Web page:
The bare bones

■ • OW THAT WE'VE GOT all the bones back in the lab, what do we do with them? Usually we put them in storage for a few years. Unlike wine, they don't get any better in the basement. But, like other paleontology museums, the Museum of the Rockies has a huge backlog of fossils waiting to be cleaned. And just because T. rex has the biggest fan club doesn't mean we can shove aside the preparation of other valuable study specimens when a T. rex comes in the door.

We've got a waiting list for fossil cleanup partly because we re good at finding dinosaurs and other fossil animals. We don't prepare just any old bones, onlythose that are likely to offer new information about the animal, or are part of an unusually well preserved or complete skeleton. We've recendy found a lot of those, especially dinosaurs.

Also, like most paleontology museums, we can't afford the trained preparators needed to clean our fossils. I already mentioned the expense of preparing dinosaurs and the time needed—thirty thousand hours, or five people working for three years, for the Royal Tyrrell crew to clean a single T. rex. The Tyrrell used to have twenty preparators, but with economic slowdowns, they're down to a handful. We can afford only a couple of paid workers on the money we raise. Fortunately, we also have some top-notch volunteers. Other museums are worse off. Brigham Young University has one of the world's largest collections of dinosaurs. Most of it has been in plaster jackets for two decades, and the huge bundles fill the basement of the bleachers of their giant football stadium. "Dinosaur" Jim Jensen collected some of the world's biggest dino-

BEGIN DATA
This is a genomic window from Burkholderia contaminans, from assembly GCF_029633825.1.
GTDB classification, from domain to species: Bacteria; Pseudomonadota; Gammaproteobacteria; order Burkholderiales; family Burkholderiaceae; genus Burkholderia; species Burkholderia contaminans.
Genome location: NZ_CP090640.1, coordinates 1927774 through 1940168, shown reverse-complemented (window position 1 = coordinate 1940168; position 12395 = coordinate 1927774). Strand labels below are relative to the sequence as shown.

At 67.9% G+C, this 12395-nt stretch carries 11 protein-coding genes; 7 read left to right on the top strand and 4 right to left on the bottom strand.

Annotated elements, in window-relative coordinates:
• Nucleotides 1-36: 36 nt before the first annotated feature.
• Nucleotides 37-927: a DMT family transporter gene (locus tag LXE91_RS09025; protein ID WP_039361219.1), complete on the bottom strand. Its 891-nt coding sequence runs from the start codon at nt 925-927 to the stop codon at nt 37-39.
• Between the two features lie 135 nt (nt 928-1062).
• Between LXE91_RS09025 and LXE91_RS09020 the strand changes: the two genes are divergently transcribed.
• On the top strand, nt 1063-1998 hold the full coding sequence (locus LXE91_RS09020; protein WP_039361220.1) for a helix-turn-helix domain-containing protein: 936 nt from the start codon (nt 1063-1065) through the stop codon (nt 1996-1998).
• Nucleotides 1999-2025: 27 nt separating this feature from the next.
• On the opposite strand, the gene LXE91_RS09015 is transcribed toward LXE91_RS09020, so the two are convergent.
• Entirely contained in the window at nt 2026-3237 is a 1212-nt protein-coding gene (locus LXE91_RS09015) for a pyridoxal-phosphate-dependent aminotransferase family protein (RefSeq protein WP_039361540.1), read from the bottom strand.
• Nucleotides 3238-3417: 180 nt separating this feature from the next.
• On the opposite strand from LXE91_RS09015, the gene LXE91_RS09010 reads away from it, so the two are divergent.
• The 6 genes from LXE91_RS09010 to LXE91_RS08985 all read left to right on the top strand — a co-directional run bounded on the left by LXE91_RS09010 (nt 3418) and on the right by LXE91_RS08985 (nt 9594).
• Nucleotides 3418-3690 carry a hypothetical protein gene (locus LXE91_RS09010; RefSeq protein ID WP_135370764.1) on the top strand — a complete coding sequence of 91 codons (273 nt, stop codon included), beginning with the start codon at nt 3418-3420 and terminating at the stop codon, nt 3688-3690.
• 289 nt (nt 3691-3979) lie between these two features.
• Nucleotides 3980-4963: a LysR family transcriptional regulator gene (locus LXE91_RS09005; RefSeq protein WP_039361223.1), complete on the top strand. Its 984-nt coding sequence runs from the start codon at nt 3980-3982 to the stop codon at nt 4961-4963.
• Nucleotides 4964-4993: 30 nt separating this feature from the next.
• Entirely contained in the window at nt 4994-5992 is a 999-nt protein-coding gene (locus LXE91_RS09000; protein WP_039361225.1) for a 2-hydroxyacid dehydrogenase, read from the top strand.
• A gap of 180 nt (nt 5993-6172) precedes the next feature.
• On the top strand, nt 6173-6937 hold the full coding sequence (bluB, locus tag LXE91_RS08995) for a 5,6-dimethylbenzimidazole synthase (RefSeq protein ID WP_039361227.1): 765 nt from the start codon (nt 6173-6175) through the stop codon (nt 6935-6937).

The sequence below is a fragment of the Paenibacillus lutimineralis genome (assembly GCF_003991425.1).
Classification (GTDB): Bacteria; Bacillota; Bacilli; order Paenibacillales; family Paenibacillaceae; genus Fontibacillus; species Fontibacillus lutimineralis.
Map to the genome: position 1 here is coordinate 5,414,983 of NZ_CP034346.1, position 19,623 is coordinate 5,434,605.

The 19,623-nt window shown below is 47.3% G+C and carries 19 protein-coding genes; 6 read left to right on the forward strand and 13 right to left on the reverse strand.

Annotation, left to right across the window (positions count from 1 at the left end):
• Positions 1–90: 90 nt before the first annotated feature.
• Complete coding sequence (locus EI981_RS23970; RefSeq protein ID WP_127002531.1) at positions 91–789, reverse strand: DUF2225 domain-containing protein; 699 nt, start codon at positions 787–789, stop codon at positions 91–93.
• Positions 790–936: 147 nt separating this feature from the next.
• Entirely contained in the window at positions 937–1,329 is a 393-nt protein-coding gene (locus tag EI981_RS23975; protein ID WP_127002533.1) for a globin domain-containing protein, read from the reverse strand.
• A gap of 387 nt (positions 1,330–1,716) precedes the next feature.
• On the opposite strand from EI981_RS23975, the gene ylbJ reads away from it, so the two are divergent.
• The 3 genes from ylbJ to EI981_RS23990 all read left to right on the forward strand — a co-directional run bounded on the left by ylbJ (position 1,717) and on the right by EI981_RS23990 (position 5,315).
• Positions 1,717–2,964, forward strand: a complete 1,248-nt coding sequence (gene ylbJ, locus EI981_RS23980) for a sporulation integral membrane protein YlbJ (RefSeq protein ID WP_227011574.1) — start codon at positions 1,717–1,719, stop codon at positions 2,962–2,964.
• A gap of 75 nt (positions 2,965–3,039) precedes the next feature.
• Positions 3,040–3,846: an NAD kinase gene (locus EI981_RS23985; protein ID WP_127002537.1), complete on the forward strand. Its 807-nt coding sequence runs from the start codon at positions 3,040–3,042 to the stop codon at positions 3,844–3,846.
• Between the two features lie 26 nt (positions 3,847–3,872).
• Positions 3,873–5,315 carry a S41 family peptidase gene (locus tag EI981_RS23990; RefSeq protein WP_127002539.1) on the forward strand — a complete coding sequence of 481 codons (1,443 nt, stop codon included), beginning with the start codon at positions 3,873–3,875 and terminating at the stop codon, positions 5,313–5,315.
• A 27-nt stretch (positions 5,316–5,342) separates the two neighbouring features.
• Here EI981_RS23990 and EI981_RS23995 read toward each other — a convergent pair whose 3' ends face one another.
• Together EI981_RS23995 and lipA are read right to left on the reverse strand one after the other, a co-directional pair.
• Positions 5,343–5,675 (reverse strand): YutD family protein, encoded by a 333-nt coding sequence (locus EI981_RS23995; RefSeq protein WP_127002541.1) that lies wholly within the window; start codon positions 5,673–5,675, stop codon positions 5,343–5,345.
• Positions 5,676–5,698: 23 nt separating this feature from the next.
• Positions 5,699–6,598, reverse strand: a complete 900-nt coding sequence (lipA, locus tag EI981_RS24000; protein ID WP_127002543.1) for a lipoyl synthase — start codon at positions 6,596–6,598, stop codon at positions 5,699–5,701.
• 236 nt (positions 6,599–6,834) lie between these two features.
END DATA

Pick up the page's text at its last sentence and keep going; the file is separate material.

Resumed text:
saurs for BYU, and nobody's quite sure if there isn't a bigger one still in those jackets. But who knows when we 11 find out, since BYU had to let its last paid preparator go this year.

Kathy Wankel's T. rex was bound to get worked on pretty fast, though, at our museum. For one reason, unless we worked on it, we couldn't even get it inside the door.

When Bill McKamey finished driving Kathy's T. rex across Montana to Bozeman on July 3,1990, he pulled up to the back of the museum, where the staff was ready with a forklift to haul the bundles on pallets into the loading dock. We knew T. rex wasn't going to make it into the lab the way it looked. The big bundles were so heavy they exceeded the architect's estimates of the carrying capacity of the museum's floors. Moved just as they were, the bundles would have broken through the floor of the museum.

We opened up the plaster jackets and removed sediment from the hip and vertebrae bundles on the the wankel t. rex gets dropped off at the museum of the rockies. some of the bone bundles were so heavy that they would have fallen through the floor if we didn't take them apart first on the loading dock.

1993 Dinosaurs Tyrannosaurus Rex

the preparation of the wankel t. rex goes on in front of the public at the museum of the rockies, we expect to have the skeleton cleaned and cast by june of 1993. that's three years after we dug it up, not long by paleontology standards.

the preparation of the wankel t. rex goes on in front of the public at the museum of the rockies, we expect to have the skeleton cleaned and cast by june of 1993. that's three years after we dug it up, not long by paleontology standards.